Ty Miranda, 127
Growing up, I had major insecurity issues. I would walk into Old Navy to buy some pants for the new school year and dread learning that I went up another size or two from last year. From single digits to double digits, my body image caused lots of anxiety.
When I was 19, I had a revelation. Maybe I should not call it a revelation, but there was a moment when I realized weight does not define beauty. No, no longer was I going to let the numbers on the tags or the scale define what I thought was beautiful. I finally accepted that this is who I am and I am going to love it. Even though I have gone up and down in terms of size ever since, my self confidence has remained unshaken.
Last January, at age 22, I officially moved to Thailand to work with Peace Corps. My childhood dream was finally coming true and I could not wait. In terms of body image and weight, the only thing I expected to deal with in the Peace Corps was losing weight because of the lack of Ben’s Chili Bowl chili cheese fries and BTS’s guacamole turkey burger, which I coveted. I never expected my self confidence or body image to be challenged like it has.
Body image and self confidence has tested many volunteers. My first taste of being called fat was during Pre Service Training (PST) when my host family blatantly said it the first day I moved in. It took me by shock because although PC staff had talked about it, I really did not believe it was true. How could such nice people say you are fat or ugly so casually? I let it go for awhile. I tried to be as respectful as possible until I said enough was enough.
I finally started saying things back. If someone said I was fat or that my skin was ugly, I rebutted very politely by saying “I think I am beautiful.” This confused the Thai people. My host family sort of smiled and went on with their daily lives because I think they did not know what to say or do. But, I kept saying that. Anytime someone said something unflattering, I responded.
When I moved to site, it was like the battle started all over again, but instead of “letting it go for awhile,” I started rebutting anything anyone said to me. It started with my host family to people at my Tessaban to people at the market. Except this time, I was not responding just for myself, I was responding to everyone who said negative comments. Anytime someone called another person fat or ugly, I would say, “No, they are beautiful” and smile. Eventually, people started to catch on.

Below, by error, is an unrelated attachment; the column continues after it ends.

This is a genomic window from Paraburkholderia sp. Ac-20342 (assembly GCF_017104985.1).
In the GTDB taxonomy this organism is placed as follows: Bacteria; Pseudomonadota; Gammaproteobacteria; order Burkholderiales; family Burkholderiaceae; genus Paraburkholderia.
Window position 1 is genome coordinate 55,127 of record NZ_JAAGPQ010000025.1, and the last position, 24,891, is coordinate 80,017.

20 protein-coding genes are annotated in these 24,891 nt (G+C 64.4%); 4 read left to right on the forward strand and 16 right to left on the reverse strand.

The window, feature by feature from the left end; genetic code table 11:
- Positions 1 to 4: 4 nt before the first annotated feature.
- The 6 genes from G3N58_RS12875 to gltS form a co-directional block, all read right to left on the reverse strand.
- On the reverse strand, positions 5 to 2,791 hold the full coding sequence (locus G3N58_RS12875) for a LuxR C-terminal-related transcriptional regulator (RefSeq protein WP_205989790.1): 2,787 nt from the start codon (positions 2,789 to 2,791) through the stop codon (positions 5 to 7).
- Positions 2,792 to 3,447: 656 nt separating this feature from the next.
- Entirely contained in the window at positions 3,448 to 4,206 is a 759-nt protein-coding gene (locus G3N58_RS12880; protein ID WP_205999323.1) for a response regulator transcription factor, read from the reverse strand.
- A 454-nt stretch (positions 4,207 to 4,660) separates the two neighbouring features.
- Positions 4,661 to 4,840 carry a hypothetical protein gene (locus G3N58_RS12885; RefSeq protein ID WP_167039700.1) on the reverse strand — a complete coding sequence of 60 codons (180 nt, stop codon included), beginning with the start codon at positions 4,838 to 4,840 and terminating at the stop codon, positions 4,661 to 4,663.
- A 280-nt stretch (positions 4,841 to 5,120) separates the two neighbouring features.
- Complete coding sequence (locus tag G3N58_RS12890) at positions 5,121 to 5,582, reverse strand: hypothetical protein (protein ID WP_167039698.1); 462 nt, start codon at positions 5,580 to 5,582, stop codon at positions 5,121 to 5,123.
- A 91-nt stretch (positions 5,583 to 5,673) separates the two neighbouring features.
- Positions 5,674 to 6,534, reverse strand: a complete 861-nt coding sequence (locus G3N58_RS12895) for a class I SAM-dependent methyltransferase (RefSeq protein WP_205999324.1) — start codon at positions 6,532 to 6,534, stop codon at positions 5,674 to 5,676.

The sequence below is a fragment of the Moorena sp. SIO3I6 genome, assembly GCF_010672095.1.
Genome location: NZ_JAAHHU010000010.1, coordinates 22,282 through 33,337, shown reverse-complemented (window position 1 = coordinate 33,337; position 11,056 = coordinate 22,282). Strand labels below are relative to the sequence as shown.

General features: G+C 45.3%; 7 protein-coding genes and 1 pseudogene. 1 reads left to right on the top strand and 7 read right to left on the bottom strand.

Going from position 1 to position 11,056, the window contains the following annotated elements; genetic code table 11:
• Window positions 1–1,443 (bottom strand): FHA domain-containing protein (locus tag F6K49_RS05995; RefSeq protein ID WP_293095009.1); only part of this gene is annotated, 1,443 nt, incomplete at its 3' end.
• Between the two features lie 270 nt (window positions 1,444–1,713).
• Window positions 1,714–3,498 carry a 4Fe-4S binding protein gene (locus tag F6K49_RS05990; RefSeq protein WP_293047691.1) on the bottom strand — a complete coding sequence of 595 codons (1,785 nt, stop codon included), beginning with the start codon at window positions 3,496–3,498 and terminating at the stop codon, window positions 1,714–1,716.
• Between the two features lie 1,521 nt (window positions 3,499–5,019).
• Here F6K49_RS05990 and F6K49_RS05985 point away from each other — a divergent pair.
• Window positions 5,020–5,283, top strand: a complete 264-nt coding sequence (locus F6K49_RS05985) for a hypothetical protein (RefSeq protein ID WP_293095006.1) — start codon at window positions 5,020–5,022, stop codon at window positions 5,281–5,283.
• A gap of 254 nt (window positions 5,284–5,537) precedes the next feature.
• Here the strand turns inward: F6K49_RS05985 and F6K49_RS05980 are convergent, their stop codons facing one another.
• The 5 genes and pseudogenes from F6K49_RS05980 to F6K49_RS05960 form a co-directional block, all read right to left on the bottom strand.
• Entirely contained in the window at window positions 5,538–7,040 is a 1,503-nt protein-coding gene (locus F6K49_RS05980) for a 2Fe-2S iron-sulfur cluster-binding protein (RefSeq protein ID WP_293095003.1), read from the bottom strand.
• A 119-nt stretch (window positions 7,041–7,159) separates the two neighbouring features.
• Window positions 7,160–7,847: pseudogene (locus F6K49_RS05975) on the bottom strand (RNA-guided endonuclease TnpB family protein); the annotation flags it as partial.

It took about a good month before people just stopped saying negative things to me, and that is when the greatest thing happened. People started to yearn for more positive comments. Now instead of negative comments, my community looks to me to compliment others. I have coworkers ask me how they look and I always compliment something. The smile that I receive from them is pure happiness and it brings me even more joy. I hope that I am not the only one giving them a positive comment, but sadly, many times I am.
I do not think negatively of Thais who make these comments. You have to understand that this is the culture and that it is acceptable to say these things. I understand when Thais explain that it is not rude, but what person would prefer a negative comment over a positive one? Instead, I try to see it as a moment to turn a negative behavior into a positive solution.
Group 127 has now been in Thailand for about 6 months and I have changed. I have used exercise as a stress reducer and have become rather athletic. I exercise everyday, so not only do I mentally feel great but I feel physically good too. I have lost 30 pounds and instead of being called fat, I am now called skinny. So instead of responding to a negative comment with “I think I am beautiful,” I now respond with “I always have felt beautiful” to any comment about my weight. I reassure my community that no matter your size, everyone is beautiful. And to all the volunteers who are struggling with body image comments, just remember that you are donating 27 months of your life to your Thai community. To me, that makes you the most beautiful of all.